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TELECOMS

Blackberry looks to crack Swedish smartphone market

Canadian telecom giant RIM is trying to break into the Scandinavian market and make consumers choose the Blackberry instead of the highly popular iPhone.

Blackberry looks to crack Swedish smartphone market

“It is a very tough market, but we love challenges”, said Paul Lucier, European Manager of RIM, to news agency TT.

It is unusual that a telecom manufacturer that’s not very well established and has its own type of operating system is trying to break in to the market this way.

Especially since Apple has gained such strong ground in the area since the release of the iPhone on the Scandinavian market.

However, most Swedes may only have heard the name Blackberry in films or on TV, but in several other European countries the company is amongst the top-brands of smart-phone manufacturers.

The Blackberry is the most common type of mobile phone in both the UK and the Netherlands, according to TT.

One of the main sales pitches for the phone is that all data traffic goes through the company’s own server, making it a safer network in comparison to other brands, especially in terms of encrypting data.

This has also helped making Blackberry the brand of choice at US authorities as well as the US military and Nato.

But there is another prominent feature to Blackberry, which may well make a difference for consumers.

Most of the Blackberry mobile phones still have keys on the handset, rather than touch-screens.

“Many mobile phone users today seem to have to compromise when they use a touch-screen mobile. I know for sure there is a large number of people who prefer using normal keys on the handset”, Lucier told TT.

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MOBILE PHONES

Sweden’s mobile phone-free day is a relic, but still calls for consideration

Saturday saw Sweden’s annual Mobile-Free Day, an initiative which began in 2002 in an attempt to give people peace and quiet and a break from calls and texts.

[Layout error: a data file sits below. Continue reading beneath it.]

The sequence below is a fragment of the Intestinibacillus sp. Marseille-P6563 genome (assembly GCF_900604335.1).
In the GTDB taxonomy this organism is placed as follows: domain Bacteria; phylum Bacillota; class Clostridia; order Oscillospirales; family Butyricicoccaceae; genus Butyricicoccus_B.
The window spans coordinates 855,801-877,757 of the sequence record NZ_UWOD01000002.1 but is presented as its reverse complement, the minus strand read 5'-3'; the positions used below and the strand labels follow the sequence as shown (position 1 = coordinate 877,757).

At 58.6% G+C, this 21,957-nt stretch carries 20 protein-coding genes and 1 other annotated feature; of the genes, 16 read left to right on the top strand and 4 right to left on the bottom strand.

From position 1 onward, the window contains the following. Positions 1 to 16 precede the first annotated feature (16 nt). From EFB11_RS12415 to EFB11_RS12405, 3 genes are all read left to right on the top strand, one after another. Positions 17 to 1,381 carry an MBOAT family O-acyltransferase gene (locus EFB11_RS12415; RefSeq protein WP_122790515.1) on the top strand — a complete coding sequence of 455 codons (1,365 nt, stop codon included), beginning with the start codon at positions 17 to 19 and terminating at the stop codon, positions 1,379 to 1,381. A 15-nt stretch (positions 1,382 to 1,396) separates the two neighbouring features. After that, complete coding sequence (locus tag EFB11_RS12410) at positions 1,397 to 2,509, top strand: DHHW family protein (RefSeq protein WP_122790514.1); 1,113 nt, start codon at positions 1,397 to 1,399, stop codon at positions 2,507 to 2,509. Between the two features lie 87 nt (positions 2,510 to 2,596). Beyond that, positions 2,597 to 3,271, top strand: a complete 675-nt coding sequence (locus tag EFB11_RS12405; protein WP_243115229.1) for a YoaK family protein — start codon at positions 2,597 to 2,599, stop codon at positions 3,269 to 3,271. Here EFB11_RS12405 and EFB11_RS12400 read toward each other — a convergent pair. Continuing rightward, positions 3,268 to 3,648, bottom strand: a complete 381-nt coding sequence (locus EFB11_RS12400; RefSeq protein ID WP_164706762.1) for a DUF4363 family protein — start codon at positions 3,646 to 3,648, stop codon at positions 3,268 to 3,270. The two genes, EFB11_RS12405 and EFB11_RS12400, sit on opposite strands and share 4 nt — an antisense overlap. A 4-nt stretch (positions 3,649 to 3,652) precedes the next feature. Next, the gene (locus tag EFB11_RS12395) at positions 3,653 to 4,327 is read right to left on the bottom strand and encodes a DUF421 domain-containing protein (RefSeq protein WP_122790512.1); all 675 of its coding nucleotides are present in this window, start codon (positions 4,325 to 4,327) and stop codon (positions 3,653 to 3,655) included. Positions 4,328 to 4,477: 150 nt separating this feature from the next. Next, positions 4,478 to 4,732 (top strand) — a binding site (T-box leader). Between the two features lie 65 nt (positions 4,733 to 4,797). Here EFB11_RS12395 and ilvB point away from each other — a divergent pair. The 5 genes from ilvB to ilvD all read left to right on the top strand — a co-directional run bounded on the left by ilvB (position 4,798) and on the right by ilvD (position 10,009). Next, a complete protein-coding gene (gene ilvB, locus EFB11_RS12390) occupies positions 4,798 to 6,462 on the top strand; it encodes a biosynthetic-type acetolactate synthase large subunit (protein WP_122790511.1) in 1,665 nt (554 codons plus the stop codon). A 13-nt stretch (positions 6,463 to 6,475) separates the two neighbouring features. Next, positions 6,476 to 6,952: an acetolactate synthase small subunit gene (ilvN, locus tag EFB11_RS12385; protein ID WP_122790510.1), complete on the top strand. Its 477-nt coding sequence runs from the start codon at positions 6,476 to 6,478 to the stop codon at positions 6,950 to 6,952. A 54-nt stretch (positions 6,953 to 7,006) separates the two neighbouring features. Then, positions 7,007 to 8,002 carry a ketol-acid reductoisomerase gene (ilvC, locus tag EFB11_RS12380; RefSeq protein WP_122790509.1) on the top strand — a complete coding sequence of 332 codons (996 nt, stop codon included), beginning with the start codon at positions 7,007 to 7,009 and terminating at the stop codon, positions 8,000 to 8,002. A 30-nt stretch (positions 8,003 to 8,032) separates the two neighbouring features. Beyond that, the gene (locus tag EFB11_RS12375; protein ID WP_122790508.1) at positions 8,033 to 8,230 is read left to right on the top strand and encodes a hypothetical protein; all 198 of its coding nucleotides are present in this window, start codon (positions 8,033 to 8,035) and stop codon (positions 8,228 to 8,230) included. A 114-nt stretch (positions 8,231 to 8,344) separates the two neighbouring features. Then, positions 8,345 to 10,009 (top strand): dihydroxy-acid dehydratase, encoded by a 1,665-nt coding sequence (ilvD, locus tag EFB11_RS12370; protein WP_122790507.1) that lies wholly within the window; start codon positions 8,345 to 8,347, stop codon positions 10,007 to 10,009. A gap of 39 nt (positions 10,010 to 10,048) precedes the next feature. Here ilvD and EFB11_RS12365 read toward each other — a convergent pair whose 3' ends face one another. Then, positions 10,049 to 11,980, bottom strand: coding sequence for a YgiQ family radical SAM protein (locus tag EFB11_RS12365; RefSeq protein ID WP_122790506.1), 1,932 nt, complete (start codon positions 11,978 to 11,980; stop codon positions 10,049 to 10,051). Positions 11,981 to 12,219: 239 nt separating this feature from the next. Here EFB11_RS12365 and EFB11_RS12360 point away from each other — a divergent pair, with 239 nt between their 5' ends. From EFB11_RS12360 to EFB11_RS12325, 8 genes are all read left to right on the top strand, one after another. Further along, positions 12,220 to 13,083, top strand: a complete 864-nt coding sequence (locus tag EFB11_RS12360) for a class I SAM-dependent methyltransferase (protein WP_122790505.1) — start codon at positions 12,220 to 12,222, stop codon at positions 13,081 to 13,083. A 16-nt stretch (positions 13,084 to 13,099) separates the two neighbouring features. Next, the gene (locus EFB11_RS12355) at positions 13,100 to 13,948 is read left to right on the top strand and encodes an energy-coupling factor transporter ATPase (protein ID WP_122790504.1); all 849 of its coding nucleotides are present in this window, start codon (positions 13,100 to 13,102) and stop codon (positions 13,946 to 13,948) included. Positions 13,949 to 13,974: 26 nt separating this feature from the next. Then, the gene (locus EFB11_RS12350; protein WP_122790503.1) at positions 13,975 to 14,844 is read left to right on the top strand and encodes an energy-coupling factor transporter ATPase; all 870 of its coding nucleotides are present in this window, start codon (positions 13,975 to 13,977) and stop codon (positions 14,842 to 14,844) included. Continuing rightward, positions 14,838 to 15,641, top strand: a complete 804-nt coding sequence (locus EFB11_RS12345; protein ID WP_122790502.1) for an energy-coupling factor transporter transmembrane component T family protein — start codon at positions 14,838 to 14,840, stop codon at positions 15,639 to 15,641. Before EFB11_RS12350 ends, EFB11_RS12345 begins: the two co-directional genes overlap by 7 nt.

Sweden’s mobile phone-free day is a relic, but still calls for consideration
Photo: tatsianama/Depositphotos

But the day has fallen from public awareness in more recent years.

“(Using mobiles) is so integrated into our daily lives, but that doesn’t mean it always will be in future,” said Jonas Engman, ethnologist at the Nordic Museum in Stockholm.

Sweden introduced a mobile phone-free day in 2002, encouraging the public to turn off their cells in an effort to protect the general audio environment.

As such, the roots of the day go back to the beginning of the mobile era, in which everybody having a device in their pockets was still a relatively new phenomenon.

Nine out of ten people in Sweden currently own a mobile telephone, according to a 2018 study. Of those, between 88 and 96 percent use their phones daily.

That falls to 74 percent for the 56-65 years age group, and 62 percent for people aged 66-75.

“There’s a discussion in society as to whether it’s beneficial to keep looking at and checking one’s mobile phone all the time. I think it’s part of everyday life for people in urban areas, and that is not actually a problem” Engman said.

Living without a mobile is something most people should be able to do, the researcher said, even if they might not be prepared to take on the challenge without warning — even just for a single day.

“I think there are many people, not just children and young people, but many generations who find it hard to put their phones down. So it’s good that we (still) have this day to highlight this,” he said.

READ ALSO: Five things to remember when getting a mobile phone in Sweden

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